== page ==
Worst Ways to Die Are Pretty Weird (and Gruesome)

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Worst Ways to Die Are Pretty Weird (and Gruesome)

Elaborate Mosaics Unearthed in ‘Lost’ Roman City

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Elaborate Mosaics Unearthed in ‘Lost’ Roman City

Phallic Curiosity: How a Whale Penis Came to the Explorers Club

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Phallic Curiosity: How a Whale Penis Came to the Explorers Club

10 Ways Space Is Unveiling The Mysteries Of Our World

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10 Ways Space Is Unveiling The Mysteries Of Our World



Just in case the idea of showing up on Google Street View doesn’t bother you enough, there’s an amazing amount of scientific research and studies about the planet being done from orbit. It’s more than a little frightening just how much scientists and astronauts are able to tell about the planet—and us—from miles and miles away.


10Holiday Light And Energy Use

1- holidays

Photo credit: NASA

Chances are, the last people you’d expect to enjoy your beautiful display of holiday lights are NASA scientists. But they’re not only enjoying them, they’re making good use out of them, too.

For the last few years, scientists at NASA have been using satellite imagery to create a worldwide picture of who’s celebrating what holiday—and it’s not for the reason you might think. During the holidays, people are deviating from their usual behavior patterns. They’re going out more, staying up later, and they’re leaving more lights on around the house than they usually would, and that has a huge impact on global energy use.

Getting an accurate picture of the lights has been surprisingly difficult. In 2011, a satellite was launched with the frightening capability of being able to pick up light traces as faint as those belonging to a single-person fishing boatsomewhere off the African coast. The same satellite can also sort through the overload of data that comes from the world’s most populated areas, and it was only when researchers started looking at the progression of data throughout the year that they realized they could tell exactly what countries were celebrating what holidays.

And it’s telling them a lot. Analyzing increased energy usage is also giving them insight into other things, like how the levels of carbon emissions change throughout the year and how energy demands fluctuate. Down the road, this data might lead to ways to use energy more efficiently.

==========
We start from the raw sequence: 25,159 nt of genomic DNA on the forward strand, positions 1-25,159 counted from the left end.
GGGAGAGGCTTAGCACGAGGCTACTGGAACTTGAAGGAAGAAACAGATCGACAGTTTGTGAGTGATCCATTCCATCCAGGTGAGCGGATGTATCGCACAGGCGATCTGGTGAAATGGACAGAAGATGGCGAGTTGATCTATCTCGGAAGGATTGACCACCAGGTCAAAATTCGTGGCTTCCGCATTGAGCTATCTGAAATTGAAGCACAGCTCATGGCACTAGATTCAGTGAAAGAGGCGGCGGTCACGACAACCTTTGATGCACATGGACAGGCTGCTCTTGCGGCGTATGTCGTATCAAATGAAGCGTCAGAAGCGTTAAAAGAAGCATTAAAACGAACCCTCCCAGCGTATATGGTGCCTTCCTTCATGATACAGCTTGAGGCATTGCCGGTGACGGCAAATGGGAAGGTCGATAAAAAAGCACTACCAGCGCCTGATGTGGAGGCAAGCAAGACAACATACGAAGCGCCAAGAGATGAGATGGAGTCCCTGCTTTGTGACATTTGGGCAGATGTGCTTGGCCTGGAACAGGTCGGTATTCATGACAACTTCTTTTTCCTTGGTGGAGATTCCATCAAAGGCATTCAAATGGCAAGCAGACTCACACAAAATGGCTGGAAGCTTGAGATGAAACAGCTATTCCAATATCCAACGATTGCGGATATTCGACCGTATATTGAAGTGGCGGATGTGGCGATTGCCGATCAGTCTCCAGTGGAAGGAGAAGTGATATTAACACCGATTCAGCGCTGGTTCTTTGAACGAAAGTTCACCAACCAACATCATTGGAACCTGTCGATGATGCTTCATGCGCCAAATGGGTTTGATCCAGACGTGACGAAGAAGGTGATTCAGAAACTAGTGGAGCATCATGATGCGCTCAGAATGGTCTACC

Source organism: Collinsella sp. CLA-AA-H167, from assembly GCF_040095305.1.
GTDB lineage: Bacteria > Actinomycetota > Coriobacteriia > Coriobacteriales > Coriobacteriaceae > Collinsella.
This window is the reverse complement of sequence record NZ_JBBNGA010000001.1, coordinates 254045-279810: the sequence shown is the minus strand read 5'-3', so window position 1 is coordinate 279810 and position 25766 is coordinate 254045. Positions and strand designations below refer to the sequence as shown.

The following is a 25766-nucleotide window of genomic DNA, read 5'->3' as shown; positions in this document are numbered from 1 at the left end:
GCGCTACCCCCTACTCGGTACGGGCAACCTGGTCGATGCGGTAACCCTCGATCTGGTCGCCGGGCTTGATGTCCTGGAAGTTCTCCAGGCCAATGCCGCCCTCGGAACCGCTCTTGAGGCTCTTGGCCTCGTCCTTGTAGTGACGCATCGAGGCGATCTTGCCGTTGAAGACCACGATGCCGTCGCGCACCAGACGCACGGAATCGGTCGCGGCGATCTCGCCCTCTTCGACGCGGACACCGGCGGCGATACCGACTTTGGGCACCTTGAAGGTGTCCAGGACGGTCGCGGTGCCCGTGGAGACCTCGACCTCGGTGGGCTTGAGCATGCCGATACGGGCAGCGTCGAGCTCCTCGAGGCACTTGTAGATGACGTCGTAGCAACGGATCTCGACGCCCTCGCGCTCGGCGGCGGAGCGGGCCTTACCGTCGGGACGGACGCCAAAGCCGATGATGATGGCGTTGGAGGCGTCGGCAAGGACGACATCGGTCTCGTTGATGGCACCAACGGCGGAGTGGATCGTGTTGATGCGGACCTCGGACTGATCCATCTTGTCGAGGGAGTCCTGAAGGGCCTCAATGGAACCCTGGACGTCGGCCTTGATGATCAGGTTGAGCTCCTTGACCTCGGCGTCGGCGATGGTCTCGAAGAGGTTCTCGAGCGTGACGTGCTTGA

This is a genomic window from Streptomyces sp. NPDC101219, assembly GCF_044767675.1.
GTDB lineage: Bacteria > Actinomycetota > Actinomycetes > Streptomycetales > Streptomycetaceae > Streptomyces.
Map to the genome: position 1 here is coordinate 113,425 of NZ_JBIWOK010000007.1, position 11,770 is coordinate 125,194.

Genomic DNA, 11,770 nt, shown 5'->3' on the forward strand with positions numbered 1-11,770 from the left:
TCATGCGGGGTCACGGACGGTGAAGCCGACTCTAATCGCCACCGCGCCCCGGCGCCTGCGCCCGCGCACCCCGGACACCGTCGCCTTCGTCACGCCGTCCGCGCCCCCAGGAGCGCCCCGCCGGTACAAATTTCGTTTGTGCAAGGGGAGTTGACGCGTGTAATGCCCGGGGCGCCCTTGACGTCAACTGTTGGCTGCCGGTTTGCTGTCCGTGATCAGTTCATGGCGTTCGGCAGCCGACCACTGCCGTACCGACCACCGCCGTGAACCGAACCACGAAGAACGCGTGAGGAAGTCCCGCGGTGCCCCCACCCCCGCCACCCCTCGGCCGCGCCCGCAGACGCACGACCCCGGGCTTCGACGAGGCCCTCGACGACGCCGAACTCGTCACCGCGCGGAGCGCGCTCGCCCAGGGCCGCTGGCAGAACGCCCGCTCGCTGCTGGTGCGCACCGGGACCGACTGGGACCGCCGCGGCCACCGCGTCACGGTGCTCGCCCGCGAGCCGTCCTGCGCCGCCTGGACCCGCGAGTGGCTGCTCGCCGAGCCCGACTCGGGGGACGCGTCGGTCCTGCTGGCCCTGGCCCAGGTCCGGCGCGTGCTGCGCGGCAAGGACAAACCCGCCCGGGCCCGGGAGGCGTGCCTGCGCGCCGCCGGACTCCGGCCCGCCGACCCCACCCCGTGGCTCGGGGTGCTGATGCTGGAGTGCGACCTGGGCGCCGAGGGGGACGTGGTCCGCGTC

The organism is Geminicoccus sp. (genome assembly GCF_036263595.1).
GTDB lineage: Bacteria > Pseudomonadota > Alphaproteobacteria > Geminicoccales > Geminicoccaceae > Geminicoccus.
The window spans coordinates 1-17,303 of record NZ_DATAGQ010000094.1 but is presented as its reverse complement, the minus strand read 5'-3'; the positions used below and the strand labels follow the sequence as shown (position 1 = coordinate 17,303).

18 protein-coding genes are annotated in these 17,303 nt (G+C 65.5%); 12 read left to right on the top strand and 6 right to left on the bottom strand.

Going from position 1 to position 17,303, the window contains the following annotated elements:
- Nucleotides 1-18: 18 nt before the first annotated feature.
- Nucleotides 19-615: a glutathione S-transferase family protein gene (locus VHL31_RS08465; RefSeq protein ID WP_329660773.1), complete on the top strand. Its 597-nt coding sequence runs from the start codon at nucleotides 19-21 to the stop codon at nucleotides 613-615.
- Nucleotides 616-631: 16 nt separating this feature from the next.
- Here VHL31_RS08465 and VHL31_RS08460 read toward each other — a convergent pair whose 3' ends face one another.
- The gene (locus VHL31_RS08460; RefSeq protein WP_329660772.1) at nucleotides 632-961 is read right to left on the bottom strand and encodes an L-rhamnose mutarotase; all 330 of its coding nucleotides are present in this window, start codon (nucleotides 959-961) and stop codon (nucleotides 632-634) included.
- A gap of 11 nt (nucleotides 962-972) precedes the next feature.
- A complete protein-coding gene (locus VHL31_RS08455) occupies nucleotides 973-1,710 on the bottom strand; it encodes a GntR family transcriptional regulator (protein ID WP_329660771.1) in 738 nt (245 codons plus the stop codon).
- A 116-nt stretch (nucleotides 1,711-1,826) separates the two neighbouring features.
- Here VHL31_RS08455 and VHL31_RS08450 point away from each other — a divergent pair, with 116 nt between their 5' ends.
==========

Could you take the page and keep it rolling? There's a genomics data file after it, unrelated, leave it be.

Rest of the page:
9Measuring Ocean Salinity

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With the launch of the satellite Aquarius, NASA is getting an entirely new picture of just what the salinity levels of the planet’s waters look like. Aquarius is about 650 kilometers (400 mi) above the surface of the planet, and it orbits us in a pattern that allows it to cover the entire Earth every seven days. Capable of measuring the salinity of water to an incredibly minute degree, the satellite had already collected a staggering amount of data in its first two months in orbit—more than we’ve collected from Earthin the past 125 years.

The picture that it’s created is allowing scientists to track not only levels of salinity in the ocean, but also trace water currents, letting them see just what kind of impact melting glaciers and ice caps are having on the planet’s waterways. The satellite is also mapping freshwater currents, giving researchers a look at how the two types of water mix.

Originally launched in June 2011, the satellite cost a staggering $400 million to build, program, and launch. Two decades in the making, the entire thing began with scientists flying a small aircraft over an outdoor pool.


8Space-Based Perfumes

3- rose
When it comes to using science for amazing, groundbreaking discoveries that will change our lives for the better, chances are you’re not going to think of the development of a new kind of perfume. Clearly, you don’t work for perfume manufacturers International Flowers & Fragrances.

In 1998, they teamed up with NASA to create a special sort of greenhouse that would grow flowers in space. It supplied plants with all the Earth-bound basics they would need, but after a rose spent 10 days in space, it returned smelling strangely different. This is because of the different circumstances that surround the flowers when they’re developing the essential oils that give them their smell. On Earth, the oils are created in response to pollinators or pests, and in space, there’s neither.